“If you look at the history of journalism in Nigeria, it is one story I will call resilience in the face of restrictions and attacks. That is so because we all know how much sacrifice journalists have made in Nigeria to get us to where we are at this time.
“Successive governments have tried in every way, and still do, to restrict or gag the media to see that they dont perform their constitutional duties. But Nigerian journalists have weathered the odd.
“In the midst of intimidation, attacks and restrictions, they have kept the government on its toes. Who would have thought that in the year 2022, we will still be leading a campaign to say #FreeAminu just for expressing an opinion and he is arrested and maltreated.
“If one person could have to face that, you can imagine how much some of our journalists have passed through,” he said.
In her goodwill message, Busola Ajibola, Deputy Director, Journalism Programme, CJID disclosed that the Centre this year alone has tracked 52 verified attacks meted out on journalists across the country.
“We have a dedicated civic tool that we use in tracking attacks against journalists. This year alone, the verified attacks that we have tracked across the country are 52. These do not include attacks that we have not been able to document or the ones that did not even make it to the news.
“That is a red flag that something is going on. It is not getting better, even though we are in a democracy. We tried to zoom in on the individuals responsible for these attacks. We find out that we have state security and institutions. We have instances where it is governors that are being alleged. In some cases, it is even citizens. That brings to all of us the question of whether we really want our journalists to be activated. With the kind of accountability structures that we have now and we still have a democracy that is near dysfunctional, how worse will it then get when the freedom of the press is suppressed? Where are we going to be?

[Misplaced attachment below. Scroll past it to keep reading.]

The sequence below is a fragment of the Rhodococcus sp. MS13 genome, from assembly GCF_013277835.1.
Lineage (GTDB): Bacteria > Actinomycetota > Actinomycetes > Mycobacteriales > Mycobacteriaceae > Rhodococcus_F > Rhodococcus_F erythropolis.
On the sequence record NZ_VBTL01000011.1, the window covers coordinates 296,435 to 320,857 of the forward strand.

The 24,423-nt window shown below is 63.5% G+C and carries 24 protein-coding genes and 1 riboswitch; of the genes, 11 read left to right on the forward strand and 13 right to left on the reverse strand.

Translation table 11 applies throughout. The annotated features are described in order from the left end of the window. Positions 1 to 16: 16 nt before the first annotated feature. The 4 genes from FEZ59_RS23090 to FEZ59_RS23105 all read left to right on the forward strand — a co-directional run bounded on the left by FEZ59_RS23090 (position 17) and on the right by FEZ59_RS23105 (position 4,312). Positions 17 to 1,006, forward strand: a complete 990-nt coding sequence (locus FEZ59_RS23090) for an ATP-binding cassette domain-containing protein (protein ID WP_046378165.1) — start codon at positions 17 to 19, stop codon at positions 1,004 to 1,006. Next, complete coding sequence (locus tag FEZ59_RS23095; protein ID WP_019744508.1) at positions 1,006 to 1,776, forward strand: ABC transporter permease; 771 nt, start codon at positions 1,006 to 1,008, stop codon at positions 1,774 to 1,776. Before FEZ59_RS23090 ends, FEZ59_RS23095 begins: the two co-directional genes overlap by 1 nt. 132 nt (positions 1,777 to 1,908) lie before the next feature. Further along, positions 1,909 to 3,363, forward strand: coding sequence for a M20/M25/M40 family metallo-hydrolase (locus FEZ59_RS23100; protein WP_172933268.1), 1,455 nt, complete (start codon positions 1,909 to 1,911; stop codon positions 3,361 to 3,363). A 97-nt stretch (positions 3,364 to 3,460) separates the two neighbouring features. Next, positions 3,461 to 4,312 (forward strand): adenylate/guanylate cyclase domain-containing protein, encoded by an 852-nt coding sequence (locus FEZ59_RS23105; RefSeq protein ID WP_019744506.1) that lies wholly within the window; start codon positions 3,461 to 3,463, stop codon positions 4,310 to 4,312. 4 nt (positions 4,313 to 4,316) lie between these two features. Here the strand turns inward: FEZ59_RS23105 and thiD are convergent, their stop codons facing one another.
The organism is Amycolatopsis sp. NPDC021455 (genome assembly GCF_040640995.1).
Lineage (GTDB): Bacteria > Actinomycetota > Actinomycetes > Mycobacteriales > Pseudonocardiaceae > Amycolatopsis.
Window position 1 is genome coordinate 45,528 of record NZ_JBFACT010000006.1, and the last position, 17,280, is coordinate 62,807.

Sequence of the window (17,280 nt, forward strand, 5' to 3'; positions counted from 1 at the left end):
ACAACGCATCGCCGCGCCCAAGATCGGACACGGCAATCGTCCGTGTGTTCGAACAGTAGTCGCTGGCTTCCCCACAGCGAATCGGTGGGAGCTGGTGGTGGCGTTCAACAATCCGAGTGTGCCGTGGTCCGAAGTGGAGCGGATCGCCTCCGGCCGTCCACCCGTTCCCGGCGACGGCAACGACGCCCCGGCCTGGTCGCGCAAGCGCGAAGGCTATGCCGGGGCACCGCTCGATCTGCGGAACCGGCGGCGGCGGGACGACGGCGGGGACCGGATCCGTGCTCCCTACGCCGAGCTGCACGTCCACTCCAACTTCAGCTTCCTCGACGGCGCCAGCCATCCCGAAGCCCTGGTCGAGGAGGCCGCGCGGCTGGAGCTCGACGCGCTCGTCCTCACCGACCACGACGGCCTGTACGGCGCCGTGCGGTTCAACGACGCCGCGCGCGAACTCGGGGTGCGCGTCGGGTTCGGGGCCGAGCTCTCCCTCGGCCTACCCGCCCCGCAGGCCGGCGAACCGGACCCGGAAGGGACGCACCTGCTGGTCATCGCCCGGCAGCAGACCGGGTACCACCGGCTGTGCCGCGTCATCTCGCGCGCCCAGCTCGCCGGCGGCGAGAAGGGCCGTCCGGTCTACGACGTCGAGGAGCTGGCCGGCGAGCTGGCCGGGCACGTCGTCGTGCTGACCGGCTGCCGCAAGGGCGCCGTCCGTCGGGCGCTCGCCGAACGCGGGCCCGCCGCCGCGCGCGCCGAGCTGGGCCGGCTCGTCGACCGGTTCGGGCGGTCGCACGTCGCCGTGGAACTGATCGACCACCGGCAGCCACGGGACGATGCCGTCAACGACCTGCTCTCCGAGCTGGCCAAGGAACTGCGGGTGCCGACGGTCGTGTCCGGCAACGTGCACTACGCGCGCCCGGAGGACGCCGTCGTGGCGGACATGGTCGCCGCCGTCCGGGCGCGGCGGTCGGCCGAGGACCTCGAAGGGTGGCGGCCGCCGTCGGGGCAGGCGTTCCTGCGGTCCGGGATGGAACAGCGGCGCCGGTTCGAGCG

“We have leaders who despise accountability, who despise transparency and it very important that we send that signal that when you see journalists doing their jobs trying to ask basic questions it is because the constitution has obligated them to do so. It is because the people have handed over the church of investigating how the society is being run to journalists and they are expected to report back to the people and the people alone.
“Journalists are not anybody’s enemies. They are just people doing their jobs and this is a job that is essential to survival of democracy. If we do no have a vibrant media that courageous and bold enough to ask the right questions, then the rights of the people would be trampled,” Ajibola said.
She equally emphasized that freedom of expression is not just a constitutional right but an inalienable right. She, however, advised journalists not to use the freedom to constitute a nuisance.
“But, where it concerns accountability, journalists must act. Accountability does not constitute a nuisance,” she stressed.
Earlier in his opening remarks, Chairman of the Correspondents’ Chapel, Comrade Jide Oyekunle, said the NUJ would do everything within its power to ensure that journalists adhere to the rules of reporting.
“I want to assure you once again from this side that we will do everything within our power to ensure that our members adhere strictly to the ethics of the profession and also observe the extant laws regulating and guiding the operation of the media in Nigeria.
“We have continued to emphasize that journalism is not a crime, journalism is not an opposition, journalism is the oxygen of democracy and for the positive change and development of any democratic society.
“Nigeria Union of Journalists will be firm and resist any measure or action capable of threatening press freedom or infringing on the rights of any journalist in Nigeria, particularly Federal Capital Territory.
“We will continue to uphold and protect the fundamental objectives of the directive principles of the state policy as set out in Chapter 2 of the Constitution irrespective of the intimidation, harassment, persecution, and arrest,” Oyekunle said.